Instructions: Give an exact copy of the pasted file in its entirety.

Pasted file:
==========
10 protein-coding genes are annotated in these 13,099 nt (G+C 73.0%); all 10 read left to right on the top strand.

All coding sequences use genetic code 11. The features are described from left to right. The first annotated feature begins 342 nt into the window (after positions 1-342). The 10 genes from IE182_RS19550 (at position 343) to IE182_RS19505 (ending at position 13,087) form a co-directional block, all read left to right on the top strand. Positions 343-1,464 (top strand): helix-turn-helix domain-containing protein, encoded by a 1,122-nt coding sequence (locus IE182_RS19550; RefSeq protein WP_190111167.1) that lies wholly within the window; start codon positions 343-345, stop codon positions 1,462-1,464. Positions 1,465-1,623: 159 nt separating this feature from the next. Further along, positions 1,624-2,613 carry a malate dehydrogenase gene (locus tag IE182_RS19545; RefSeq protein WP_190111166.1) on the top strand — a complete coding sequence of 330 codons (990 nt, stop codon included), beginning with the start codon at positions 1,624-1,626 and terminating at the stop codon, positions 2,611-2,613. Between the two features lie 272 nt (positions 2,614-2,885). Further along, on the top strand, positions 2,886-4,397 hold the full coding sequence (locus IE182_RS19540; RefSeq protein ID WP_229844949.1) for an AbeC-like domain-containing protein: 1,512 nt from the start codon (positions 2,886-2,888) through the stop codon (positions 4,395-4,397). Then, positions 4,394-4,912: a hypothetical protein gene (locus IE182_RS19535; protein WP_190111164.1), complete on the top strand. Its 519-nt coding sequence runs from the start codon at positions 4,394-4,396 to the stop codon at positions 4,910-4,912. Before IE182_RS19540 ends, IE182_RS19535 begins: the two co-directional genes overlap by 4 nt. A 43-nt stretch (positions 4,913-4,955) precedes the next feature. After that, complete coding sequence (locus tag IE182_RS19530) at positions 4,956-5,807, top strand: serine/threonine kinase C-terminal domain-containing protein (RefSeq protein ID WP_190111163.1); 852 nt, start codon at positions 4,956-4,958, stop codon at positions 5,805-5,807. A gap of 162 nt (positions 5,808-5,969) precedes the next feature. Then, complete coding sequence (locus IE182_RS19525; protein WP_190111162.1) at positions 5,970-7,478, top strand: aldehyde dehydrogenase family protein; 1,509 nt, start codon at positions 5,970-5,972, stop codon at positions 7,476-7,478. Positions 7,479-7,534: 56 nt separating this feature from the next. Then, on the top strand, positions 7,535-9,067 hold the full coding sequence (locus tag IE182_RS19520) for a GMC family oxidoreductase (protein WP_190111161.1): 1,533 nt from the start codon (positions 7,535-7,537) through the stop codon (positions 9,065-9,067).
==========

10 protein-coding genes are annotated in these 13,099 nt (G+C 73.0%); all 10 read left to right on the top strand.

All coding sequences use genetic code 11. The features are described from left to right. The first annotated feature begins 342 nt into the window (after positions 1-342). The 10 genes from IE182_RS19550 (at position 343) to IE182_RS19505 (ending at position 13,087) form a co-directional block, all read left to right on the top strand. Positions 343-1,464 (top strand): helix-turn-helix domain-containing protein, encoded by a 1,122-nt coding sequence (locus IE182_RS19550; RefSeq protein WP_190111167.1) that lies wholly within the window; start codon positions 343-345, stop codon positions 1,462-1,464. Positions 1,465-1,623: 159 nt separating this feature from the next. Further along, positions 1,624-2,613 carry a malate dehydrogenase gene (locus tag IE182_RS19545; RefSeq protein WP_190111166.1) on the top strand — a complete coding sequence of 330 codons (990 nt, stop codon included), beginning with the start codon at positions 1,624-1,626 and terminating at the stop codon, positions 2,611-2,613. Between the two features lie 272 nt (positions 2,614-2,885). Further along, on the top strand, positions 2,886-4,397 hold the full coding sequence (locus IE182_RS19540; RefSeq protein ID WP_229844949.1) for an AbeC-like domain-containing protein: 1,512 nt from the start codon (positions 2,886-2,888) through the stop codon (positions 4,395-4,397). Then, positions 4,394-4,912: a hypothetical protein gene (locus IE182_RS19535; protein WP_190111164.1), complete on the top strand. Its 519-nt coding sequence runs from the start codon at positions 4,394-4,396 to the stop codon at positions 4,910-4,912. Before IE182_RS19540 ends, IE182_RS19535 begins: the two co-directional genes overlap by 4 nt. A 43-nt stretch (positions 4,913-4,955) precedes the next feature. After that, complete coding sequence (locus tag IE182_RS19530) at positions 4,956-5,807, top strand: serine/threonine kinase C-terminal domain-containing protein (RefSeq protein ID WP_190111163.1); 852 nt, start codon at positions 4,956-4,958, stop codon at positions 5,805-5,807. A gap of 162 nt (positions 5,808-5,969) precedes the next feature. Then, complete coding sequence (locus IE182_RS19525; protein WP_190111162.1) at positions 5,970-7,478, top strand: aldehyde dehydrogenase family protein; 1,509 nt, start codon at positions 5,970-5,972, stop codon at positions 7,476-7,478. Positions 7,479-7,534: 56 nt separating this feature from the next. Then, on the top strand, positions 7,535-9,067 hold the full coding sequence (locus tag IE182_RS19520) for a GMC family oxidoreductase (protein WP_190111161.1): 1,533 nt from the start codon (positions 7,535-7,537) through the stop codon (positions 9,065-9,067).